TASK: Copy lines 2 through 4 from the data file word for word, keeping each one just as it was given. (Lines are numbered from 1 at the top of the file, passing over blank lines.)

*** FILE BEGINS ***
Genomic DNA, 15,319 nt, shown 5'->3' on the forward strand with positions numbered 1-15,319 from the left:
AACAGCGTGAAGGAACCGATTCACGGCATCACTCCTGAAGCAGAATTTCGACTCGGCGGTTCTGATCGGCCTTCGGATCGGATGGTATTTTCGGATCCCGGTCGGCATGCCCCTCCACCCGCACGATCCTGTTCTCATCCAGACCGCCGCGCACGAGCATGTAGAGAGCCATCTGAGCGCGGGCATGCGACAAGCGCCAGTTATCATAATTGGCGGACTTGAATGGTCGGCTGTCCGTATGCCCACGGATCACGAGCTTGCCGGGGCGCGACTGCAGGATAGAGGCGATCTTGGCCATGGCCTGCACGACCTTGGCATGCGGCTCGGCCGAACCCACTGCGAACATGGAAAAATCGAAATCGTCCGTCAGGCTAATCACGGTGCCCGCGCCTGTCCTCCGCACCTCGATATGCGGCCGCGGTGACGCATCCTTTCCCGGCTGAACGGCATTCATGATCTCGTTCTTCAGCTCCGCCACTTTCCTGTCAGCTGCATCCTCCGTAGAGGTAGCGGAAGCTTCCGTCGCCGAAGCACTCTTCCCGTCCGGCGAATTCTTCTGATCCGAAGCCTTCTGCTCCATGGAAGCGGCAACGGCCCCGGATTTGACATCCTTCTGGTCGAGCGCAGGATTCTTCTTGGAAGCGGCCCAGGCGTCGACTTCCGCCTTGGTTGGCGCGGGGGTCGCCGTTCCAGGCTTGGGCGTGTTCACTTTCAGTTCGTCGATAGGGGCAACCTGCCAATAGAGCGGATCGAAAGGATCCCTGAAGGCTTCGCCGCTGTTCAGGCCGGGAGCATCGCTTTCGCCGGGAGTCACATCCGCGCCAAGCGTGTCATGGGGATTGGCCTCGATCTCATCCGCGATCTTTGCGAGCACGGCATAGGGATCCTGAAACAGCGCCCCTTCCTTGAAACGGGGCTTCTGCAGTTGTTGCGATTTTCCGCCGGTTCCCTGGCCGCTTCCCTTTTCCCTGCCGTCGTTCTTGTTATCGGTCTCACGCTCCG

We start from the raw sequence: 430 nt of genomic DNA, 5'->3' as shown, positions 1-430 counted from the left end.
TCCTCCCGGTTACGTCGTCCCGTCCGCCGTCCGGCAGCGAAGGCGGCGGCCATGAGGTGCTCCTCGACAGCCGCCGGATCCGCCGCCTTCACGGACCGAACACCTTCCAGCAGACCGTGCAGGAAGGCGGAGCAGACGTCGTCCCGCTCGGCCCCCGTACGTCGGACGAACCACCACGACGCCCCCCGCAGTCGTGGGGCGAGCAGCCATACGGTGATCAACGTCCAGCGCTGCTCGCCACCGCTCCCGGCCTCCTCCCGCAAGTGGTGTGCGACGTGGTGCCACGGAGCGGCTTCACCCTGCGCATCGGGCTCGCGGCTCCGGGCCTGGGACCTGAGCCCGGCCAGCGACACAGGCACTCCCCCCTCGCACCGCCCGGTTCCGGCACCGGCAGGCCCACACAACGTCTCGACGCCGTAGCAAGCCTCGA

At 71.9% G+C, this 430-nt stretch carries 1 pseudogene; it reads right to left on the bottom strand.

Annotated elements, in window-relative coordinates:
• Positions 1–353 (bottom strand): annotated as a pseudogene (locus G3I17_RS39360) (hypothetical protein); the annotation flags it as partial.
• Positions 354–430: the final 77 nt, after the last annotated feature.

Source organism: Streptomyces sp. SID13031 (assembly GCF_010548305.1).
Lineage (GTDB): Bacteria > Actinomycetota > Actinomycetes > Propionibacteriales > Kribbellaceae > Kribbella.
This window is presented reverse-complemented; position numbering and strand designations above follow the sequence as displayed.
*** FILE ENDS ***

AACAGCGTGAAGGAACCGATTCACGGCATCACTCCTGAAGCAGAATTTCGACTCGGCGGTTCTGATCGGCCTTCGGATCGGATGGTATTTTCGGATCCCGGTCGGCATGCCCCTCCACCCGCACGATCCTGTTCTCATCCAGACCGCCGCGCACGAGCATGTAGAGAGCCATCTGAGCGCGGGCATGCGACAAGCGCCAGTTATCATAATTGGCGGACTTGAATGGTCGGCTGTCCGTATGCCCACGGATCACGAGCTTGCCGGGGCGCGACTGCAGGATAGAGGCGATCTTGGCCATGGCCTGCACGACCTTGGCATGCGGCTCGGCCGAACCCACTGCGAACATGGAAAAATCGAAATCGTCCGTCAGGCTAATCACGGTGCCCGCGCCTGTCCTCCGCACCTCGATATGCGGCCGCGGTGACGCATCCTTTCCCGGCTGAACGGCATTCATGATCTCGTTCTTCAGCTCCGCCACTTTCCTGTCAGCTGCATCCTCCGTAGAGGTAGCGGAAGCTTCCGTCGCCGAAGCACTCTTCCCGTCCGGCGAATTCTTCTGATCCGAAGCCTTCTGCTCCATGGAAGCGGCAACGGCCCCGGATTTGACATCCTTCTGGTCGAGCGCAGGATTCTTCTTGGAAGCGGCCCAGGCGTCGACTTCCGCCTTGGTTGGCGCGGGGGTCGCCGTTCCAGGCTTGGGCGTGTTCACTTTCAGTTCGTCGATAGGGGCAACCTGCCAATAGAGCGGATCGAAAGGATCCCTGAAGGCTTCGCCGCTGTTCAGGCCGGGAGCATCGCTTTCGCCGGGAGTCACATCCGCGCCAAGCGTGTCATGGGGATTGGCCTCGATCTCATCCGCGATCTTTGCGAGCACGGCATAGGGATCCTGAAACAGCGCCCCTTCCTTGAAACGGGGCTTCTGCAGTTGTTGCGATTTTCCGCCGGTTCCCTGGCCGCTTCCCTTTTCCCTGCCGTCGTTCTTGTTATCGGTCTCACGCTCCG

We start from the raw sequence: 430 nt of genomic DNA, 5'->3' as shown, positions 1-430 counted from the left end.
TCCTCCCGGTTACGTCGTCCCGTCCGCCGTCCGGCAGCGAAGGCGGCGGCCATGAGGTGCTCCTCGACAGCCGCCGGATCCGCCGCCTTCACGGACCGAACACCTTCCAGCAGACCGTGCAGGAAGGCGGAGCAGACGTCGTCCCGCTCGGCCCCCGTACGTCGGACGAACCACCACGACGCCCCCCGCAGTCGTGGGGCGAGCAGCCATACGGTGATCAACGTCCAGCGCTGCTCGCCACCGCTCCCGGCCTCCTCCCGCAAGTGGTGTGCGACGTGGTGCCACGGAGCGGCTTCACCCTGCGCATCGGGCTCGCGGCTCCGGGCCTGGGACCTGAGCCCGGCCAGCGACACAGGCACTCCCCCCTCGCACCGCCCGGTTCCGGCACCGGCAGGCCCACACAACGTCTCGACGCCGTAGCAAGCCTCGA